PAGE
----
Magna's lack of action criticized

Commission: Track owner not living up to agreement

April 03, 2003|By Tom Keyser | Tom Keyser,SUN STAFF

CAMBRIDGE - Angry members of the Maryland Racing Commission yesterday accused Magna Entertainment Corp., the new majority owner of Pimlico and Laurel Park, of ignoring its agreement with the commission to improve the tracks' stable areas.

Their ire was prompted by Magna's eluding questions on its plan pending a legislative decision on slots at the tracks - a decision that came later yesterday in Annapolis after the commission meeting had adjourned. A House committee rejected the governor's slots proposal, and supporters conceded failure, saying it is unlikely a measure could be revived this year.

The rancorous racing commission meeting took place at the Cambridge Turf Club, the state's newest off-track-betting facility, on the Eastern Shore. Built by Bill Rickman Jr., owner of Ocean Downs and Delaware Park, the OTB will open sometime before May 3, the date of the Kentucky Derby, Rickman said.

He opened the doors early to racing commissioners for their monthly meeting. They complimented its elegant dM-icor and said they wished the state had four more just like it. They were not, however, as generous with Edward C. Hannah, Magna's executive vice president and general counsel.

Commissioners wanted to know from Hannah how Magna planned on fulfilling its commitment to spend $15 million over 18 months to improve the stable areas at Pimlico, Laurel Park and the Bowie Training Center.

The commission had insisted on the commitment in November as a condition of approving Magna's deal to buy a controlling interest in the Maryland Jockey Club. The agreement says the first $5 million of that $15 million must be spent by Aug. 31.

Magna plans on meeting the deadline, Hannah said, but wanted to wait on the General Assembly's decision on slot machines before devising a spending plan for the $5 million. When Hannah offered to summarize Magna's slots-dependent plans as he had recently to the Senate Budget Committee in Annapolis, commissioners cut him off. Commissioner John Franzone, an outspoken critic of track management, called the plans "the propaganda of what you tell the legislature."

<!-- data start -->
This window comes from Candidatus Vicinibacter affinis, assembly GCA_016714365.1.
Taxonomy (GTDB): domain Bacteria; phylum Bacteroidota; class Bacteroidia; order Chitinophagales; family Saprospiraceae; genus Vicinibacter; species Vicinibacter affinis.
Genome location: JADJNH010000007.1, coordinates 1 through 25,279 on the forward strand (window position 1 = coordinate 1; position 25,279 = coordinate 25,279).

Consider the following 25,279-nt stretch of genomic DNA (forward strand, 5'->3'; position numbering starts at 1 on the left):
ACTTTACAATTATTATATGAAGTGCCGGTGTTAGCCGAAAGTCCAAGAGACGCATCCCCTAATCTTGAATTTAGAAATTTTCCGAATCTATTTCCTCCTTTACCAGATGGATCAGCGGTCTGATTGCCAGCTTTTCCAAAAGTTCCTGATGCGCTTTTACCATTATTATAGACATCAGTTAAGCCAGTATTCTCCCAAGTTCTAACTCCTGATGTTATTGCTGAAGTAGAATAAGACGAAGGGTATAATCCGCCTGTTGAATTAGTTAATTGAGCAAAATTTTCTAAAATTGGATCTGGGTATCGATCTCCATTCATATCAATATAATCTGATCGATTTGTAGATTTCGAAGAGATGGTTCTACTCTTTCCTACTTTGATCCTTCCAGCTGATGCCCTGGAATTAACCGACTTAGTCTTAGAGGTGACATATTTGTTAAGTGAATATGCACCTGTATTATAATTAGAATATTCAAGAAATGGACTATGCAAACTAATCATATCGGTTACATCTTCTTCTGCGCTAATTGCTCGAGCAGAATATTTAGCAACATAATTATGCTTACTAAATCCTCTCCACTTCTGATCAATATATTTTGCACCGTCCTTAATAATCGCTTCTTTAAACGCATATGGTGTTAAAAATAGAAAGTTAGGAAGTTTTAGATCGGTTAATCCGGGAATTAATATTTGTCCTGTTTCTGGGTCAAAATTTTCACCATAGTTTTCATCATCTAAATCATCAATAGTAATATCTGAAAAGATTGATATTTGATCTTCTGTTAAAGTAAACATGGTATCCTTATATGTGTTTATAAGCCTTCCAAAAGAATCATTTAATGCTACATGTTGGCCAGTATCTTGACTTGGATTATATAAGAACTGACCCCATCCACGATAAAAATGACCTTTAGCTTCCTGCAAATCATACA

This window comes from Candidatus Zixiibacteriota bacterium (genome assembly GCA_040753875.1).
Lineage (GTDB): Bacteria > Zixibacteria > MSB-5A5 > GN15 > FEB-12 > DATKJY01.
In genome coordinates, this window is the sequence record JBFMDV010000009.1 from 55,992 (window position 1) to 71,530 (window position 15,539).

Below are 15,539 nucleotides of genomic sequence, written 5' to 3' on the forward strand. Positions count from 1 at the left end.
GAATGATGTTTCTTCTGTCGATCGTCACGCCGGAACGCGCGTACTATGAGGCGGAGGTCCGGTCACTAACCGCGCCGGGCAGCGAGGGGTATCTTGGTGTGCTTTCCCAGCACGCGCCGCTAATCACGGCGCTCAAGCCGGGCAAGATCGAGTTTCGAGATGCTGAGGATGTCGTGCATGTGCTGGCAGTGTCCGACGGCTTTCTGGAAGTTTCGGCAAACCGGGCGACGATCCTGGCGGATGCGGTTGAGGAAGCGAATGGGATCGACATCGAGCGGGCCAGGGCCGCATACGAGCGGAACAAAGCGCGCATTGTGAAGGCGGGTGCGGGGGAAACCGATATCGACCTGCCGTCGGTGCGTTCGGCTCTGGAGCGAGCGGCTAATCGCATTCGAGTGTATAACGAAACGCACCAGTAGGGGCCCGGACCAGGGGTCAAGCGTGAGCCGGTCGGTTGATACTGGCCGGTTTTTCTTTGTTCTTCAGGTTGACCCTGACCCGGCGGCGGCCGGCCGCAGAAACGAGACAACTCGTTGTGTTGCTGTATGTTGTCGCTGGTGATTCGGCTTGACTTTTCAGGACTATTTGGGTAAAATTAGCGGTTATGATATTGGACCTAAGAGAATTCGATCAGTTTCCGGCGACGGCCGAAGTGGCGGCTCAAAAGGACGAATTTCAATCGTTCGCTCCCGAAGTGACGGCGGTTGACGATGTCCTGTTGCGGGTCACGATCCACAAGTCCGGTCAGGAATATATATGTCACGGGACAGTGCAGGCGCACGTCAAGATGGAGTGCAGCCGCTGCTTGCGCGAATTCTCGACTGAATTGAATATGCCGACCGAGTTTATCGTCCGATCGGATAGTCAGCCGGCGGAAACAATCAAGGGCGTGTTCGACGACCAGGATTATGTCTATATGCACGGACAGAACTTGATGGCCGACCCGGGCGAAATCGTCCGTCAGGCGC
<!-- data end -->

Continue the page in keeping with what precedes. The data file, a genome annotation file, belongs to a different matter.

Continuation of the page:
Hannah replied: "I respectfully disagree with your characterization of it as propaganda."

Last night, after learning that a slots bill is apparently dead for this year, Lou Ulman, chairman of the racing commission, said "that was our whole point. That's what we wanted to hear from Magna, what they were going to do if slots weren't legalized."

He said the commission is "so frustrated [with track management's inaction] that we didn't want to look at more pretty pictures of what Pimlico is going to look like."

Ulman said he hopes Magna will now embark upon a plan for backstretch upgrades that improve conditions for horsemen and meets the conditions of Magna's agreement with the racing commission.

At the meeting, skeptical commissioners, used to the Maryland Jockey Club and its history of failed promises, lashed into Hannah. Commissioner Ellen Moyer said Magna had "totally ignored" its agreement with the commission.

"We have always been fully aware of our $5 million commitment," Hannah said.

Deciding how to spend the money was complicated by the legislature's decision on slots, he said. For instance, he said, Magna wouldn't want to spend $5 million fixing up barns only to tear the barns downs and build new ones with slots proceeds.

Franzone shot back that Magna knew about the impending slots debate when it made its agreement.

Finally, Hannah was told he could wait until the commission's May 7 meeting to present Magna's plan for $5 million in backstretch improvements.

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